By Andria Kades
ANY decision over the much debated Tseri Avenue needs to be taken after proper study, House Interior committee chairman Yiannos Lamaris said on Thursday.
“Every time there is a reconstruction of a road in any town there are always different views by the relevant authorities, residents and particularly business people in the area.”
What is happening in the case of Tseri Avenue is a pattern similar to what would happen in Lakatamia and Ayias Filaxeos in Limassol.
“Parliament can’t be expected to have an opinion for each road,” he added. Authorities need to conduct studies to assess the situation and find the best solution.
Not all roads can lead to the centre of Nicosia with dual lanes, traffic islands and fast lanes and it cannot be the centre of all commercial activities with businesses declining in the suburbs, he said.
“We hope that the community council that will convene (on June 16), takes the wisest decision and based on that, parliament will take action,” the MP said.
The final plan outlines that driving towards Nicosia there will be two lanes with an island in the middle and a third lane with a right turn. Leaving the capital and going towards the Cyta roundabout there will be one lane and a second one with a right turn, several pedestrian crossings with lights and pavements two to three metres wide. There will also be about 270 parking places along the way.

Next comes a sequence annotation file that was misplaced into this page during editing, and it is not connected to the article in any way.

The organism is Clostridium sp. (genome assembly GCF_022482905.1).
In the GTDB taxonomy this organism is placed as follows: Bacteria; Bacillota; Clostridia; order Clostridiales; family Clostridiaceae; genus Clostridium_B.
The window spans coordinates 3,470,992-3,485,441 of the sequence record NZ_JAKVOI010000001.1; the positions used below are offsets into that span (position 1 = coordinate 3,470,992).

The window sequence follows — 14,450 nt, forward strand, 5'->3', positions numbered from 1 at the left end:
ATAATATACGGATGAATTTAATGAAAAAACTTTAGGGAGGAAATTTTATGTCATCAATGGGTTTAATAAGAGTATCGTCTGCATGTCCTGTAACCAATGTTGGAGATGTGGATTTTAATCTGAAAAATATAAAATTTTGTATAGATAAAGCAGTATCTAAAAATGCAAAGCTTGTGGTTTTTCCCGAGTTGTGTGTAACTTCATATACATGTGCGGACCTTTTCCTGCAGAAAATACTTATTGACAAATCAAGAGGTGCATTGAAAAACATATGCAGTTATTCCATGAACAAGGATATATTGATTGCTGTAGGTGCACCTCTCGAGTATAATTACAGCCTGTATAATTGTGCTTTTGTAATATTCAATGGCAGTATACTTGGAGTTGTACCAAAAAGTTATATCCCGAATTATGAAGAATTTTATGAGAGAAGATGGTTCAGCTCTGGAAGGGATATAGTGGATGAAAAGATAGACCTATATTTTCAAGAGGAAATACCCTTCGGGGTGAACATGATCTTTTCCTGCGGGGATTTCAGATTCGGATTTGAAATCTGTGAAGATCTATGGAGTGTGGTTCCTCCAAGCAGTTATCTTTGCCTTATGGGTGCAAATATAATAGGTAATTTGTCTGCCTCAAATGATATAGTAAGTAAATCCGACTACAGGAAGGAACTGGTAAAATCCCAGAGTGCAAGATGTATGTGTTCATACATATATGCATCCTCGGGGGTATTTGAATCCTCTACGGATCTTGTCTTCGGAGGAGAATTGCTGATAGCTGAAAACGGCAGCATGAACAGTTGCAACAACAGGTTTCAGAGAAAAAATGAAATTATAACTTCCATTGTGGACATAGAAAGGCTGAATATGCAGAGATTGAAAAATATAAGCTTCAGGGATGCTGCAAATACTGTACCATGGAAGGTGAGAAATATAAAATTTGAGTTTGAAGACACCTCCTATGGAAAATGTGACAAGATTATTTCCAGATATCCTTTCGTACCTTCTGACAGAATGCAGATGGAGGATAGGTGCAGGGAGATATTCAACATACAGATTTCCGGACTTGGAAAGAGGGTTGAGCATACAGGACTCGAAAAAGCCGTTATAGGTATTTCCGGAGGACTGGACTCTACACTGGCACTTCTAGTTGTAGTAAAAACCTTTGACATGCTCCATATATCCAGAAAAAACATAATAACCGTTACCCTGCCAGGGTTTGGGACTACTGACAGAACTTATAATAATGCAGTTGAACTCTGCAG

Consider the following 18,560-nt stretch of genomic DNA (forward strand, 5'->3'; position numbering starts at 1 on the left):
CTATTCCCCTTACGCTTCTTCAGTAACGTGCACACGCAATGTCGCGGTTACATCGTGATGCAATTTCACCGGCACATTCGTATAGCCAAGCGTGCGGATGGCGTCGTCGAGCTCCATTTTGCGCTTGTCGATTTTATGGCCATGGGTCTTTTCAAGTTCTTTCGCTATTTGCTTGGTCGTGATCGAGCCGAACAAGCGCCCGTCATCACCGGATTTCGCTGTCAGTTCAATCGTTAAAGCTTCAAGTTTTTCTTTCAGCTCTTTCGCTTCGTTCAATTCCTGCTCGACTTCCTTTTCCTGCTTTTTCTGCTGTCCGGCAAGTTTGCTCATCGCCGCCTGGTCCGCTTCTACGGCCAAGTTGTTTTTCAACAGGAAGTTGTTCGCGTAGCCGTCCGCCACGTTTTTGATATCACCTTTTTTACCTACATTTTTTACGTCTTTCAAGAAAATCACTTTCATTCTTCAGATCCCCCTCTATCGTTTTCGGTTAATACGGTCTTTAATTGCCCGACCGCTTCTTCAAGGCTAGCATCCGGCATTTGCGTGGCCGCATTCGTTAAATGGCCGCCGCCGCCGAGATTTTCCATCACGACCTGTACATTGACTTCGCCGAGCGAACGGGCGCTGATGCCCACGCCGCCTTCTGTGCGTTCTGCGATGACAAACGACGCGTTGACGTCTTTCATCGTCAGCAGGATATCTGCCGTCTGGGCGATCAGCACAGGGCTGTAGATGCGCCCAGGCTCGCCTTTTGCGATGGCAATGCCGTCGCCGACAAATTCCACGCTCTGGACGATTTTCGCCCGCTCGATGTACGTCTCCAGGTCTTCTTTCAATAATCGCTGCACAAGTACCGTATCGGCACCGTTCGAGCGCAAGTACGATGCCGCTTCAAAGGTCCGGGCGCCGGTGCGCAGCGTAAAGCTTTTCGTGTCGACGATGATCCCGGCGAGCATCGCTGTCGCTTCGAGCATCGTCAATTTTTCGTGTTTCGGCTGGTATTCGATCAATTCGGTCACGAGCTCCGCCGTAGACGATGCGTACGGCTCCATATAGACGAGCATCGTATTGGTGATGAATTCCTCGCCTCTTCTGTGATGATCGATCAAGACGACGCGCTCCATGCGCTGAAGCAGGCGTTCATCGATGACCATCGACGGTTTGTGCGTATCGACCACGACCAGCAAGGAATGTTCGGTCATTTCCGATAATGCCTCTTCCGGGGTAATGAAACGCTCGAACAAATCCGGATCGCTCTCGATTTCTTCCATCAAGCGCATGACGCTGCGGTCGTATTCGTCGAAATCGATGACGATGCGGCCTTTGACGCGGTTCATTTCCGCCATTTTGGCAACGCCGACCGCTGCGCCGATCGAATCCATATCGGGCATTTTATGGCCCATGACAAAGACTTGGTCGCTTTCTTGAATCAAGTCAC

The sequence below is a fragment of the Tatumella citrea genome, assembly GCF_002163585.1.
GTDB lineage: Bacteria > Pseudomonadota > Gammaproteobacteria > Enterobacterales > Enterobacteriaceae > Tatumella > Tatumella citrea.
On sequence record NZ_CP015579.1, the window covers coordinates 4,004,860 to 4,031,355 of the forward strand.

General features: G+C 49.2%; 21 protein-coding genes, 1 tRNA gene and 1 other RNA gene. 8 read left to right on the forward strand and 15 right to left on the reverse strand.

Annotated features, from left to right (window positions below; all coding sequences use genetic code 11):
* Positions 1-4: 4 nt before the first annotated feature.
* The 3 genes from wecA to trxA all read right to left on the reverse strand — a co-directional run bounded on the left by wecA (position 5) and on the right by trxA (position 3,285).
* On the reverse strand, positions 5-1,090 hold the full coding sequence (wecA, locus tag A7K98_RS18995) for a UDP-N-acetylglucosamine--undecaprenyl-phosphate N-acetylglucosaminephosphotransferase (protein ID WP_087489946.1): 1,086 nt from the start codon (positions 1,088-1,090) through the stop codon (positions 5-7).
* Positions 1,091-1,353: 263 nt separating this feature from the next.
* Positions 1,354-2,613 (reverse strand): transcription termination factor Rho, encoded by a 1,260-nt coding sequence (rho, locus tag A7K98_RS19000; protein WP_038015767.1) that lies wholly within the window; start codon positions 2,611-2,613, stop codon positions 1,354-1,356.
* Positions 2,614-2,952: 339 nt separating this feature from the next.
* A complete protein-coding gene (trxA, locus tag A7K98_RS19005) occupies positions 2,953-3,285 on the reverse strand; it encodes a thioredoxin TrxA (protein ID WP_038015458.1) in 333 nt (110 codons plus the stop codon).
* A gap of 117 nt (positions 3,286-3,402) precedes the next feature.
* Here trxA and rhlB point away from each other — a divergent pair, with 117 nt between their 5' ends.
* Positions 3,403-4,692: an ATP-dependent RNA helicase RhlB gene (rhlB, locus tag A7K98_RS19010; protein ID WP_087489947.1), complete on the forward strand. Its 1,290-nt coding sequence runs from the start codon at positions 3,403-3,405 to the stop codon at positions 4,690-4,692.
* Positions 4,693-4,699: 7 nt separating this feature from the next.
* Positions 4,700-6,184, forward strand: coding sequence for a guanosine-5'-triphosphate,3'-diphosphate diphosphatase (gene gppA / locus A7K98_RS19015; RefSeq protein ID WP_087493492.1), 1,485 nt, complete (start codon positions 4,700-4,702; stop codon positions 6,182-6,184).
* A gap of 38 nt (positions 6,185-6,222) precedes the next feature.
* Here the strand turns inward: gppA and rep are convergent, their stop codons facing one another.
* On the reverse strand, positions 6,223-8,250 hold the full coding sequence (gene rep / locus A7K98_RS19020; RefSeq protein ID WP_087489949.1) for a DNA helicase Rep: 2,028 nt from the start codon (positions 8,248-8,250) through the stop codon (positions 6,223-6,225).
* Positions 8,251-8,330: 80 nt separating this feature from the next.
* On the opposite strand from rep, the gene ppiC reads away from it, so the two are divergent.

Greens Party leader Giogos Perdikis said it was unacceptable that in the 21st century there was such a big project without a study to assess the consequences.
He said the reason there was such a big rush to get the project moving was because some politicians are keen to present the public with a project.
“We all want projects but these projects need to be done in the right way so we don’t cry over the ruins.”
Earlier this week, disgruntled residents and shop owners along Tseri Avenue said they planned to report the government to EU authorities for possible waste of public funds should the redevelopment of the street materialise in its present form.
This came less than a week after Interior minister Socratis Hasikos said in an unequivocal tone that the planned redevelopment would go ahead despite opposition. The Tseri Avenue Initiative said they would continue to prevent the current plans from being implemented and would proceed with drastic measures.
The Initiative has been long protested against the redevelopment because, they say, its planning was outdated and would close down 150 businesses, leaving more than 1,000 people out of work.
Residents and shop owners in the area had proposed modifications to the original plans, that had been drafted a decade ago and for which the municipality only secured funding this year.